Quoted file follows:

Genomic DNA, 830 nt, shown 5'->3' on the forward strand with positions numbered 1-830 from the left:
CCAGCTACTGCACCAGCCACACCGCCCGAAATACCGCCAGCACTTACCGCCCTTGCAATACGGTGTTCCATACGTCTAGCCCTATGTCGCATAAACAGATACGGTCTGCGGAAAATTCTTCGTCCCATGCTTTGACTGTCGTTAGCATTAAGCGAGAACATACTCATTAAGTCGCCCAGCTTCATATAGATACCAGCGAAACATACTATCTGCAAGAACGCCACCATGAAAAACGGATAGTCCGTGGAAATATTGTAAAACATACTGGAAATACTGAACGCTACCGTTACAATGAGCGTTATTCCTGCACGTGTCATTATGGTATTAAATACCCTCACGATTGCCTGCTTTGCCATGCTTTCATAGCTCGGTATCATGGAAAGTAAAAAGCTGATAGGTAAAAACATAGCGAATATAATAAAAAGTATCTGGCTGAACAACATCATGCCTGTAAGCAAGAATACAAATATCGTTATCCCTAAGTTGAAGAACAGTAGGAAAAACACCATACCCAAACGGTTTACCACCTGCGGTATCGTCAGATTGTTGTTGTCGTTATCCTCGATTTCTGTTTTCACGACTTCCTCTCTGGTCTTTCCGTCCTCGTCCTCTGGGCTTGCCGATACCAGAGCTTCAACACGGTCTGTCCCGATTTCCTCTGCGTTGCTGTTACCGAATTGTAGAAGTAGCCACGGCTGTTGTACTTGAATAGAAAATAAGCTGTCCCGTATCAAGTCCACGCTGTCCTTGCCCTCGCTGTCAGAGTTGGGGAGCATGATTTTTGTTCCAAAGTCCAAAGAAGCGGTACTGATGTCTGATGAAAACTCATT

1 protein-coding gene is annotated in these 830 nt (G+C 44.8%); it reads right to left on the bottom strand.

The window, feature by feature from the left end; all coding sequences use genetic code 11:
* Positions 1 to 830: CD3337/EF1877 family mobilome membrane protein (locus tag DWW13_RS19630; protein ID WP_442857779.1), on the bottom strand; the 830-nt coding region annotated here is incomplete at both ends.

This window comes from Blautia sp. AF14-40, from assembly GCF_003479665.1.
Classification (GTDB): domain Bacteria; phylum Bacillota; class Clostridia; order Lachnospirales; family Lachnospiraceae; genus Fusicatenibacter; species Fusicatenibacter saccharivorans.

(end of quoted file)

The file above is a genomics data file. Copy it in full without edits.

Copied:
Genomic DNA, 830 nt, shown 5'->3' on the forward strand with positions numbered 1-830 from the left:
CCAGCTACTGCACCAGCCACACCGCCCGAAATACCGCCAGCACTTACCGCCCTTGCAATACGGTGTTCCATACGTCTAGCCCTATGTCGCATAAACAGATACGGTCTGCGGAAAATTCTTCGTCCCATGCTTTGACTGTCGTTAGCATTAAGCGAGAACATACTCATTAAGTCGCCCAGCTTCATATAGATACCAGCGAAACATACTATCTGCAAGAACGCCACCATGAAAAACGGATAGTCCGTGGAAATATTGTAAAACATACTGGAAATACTGAACGCTACCGTTACAATGAGCGTTATTCCTGCACGTGTCATTATGGTATTAAATACCCTCACGATTGCCTGCTTTGCCATGCTTTCATAGCTCGGTATCATGGAAAGTAAAAAGCTGATAGGTAAAAACATAGCGAATATAATAAAAAGTATCTGGCTGAACAACATCATGCCTGTAAGCAAGAATACAAATATCGTTATCCCTAAGTTGAAGAACAGTAGGAAAAACACCATACCCAAACGGTTTACCACCTGCGGTATCGTCAGATTGTTGTTGTCGTTATCCTCGATTTCTGTTTTCACGACTTCCTCTCTGGTCTTTCCGTCCTCGTCCTCTGGGCTTGCCGATACCAGAGCTTCAACACGGTCTGTCCCGATTTCCTCTGCGTTGCTGTTACCGAATTGTAGAAGTAGCCACGGCTGTTGTACTTGAATAGAAAATAAGCTGTCCCGTATCAAGTCCACGCTGTCCTTGCCCTCGCTGTCAGAGTTGGGGAGCATGATTTTTGTTCCAAAGTCCAAAGAAGCGGTACTGATGTCTGATGAAAACTCATT

1 protein-coding gene is annotated in these 830 nt (G+C 44.8%); it reads right to left on the bottom strand.

The window, feature by feature from the left end; all coding sequences use genetic code 11:
* Positions 1 to 830: CD3337/EF1877 family mobilome membrane protein (locus tag DWW13_RS19630; protein ID WP_442857779.1), on the bottom strand; the 830-nt coding region annotated here is incomplete at both ends.

This window comes from Blautia sp. AF14-40, from assembly GCF_003479665.1.
Classification (GTDB): domain Bacteria; phylum Bacillota; class Clostridia; order Lachnospirales; family Lachnospiraceae; genus Fusicatenibacter; species Fusicatenibacter saccharivorans.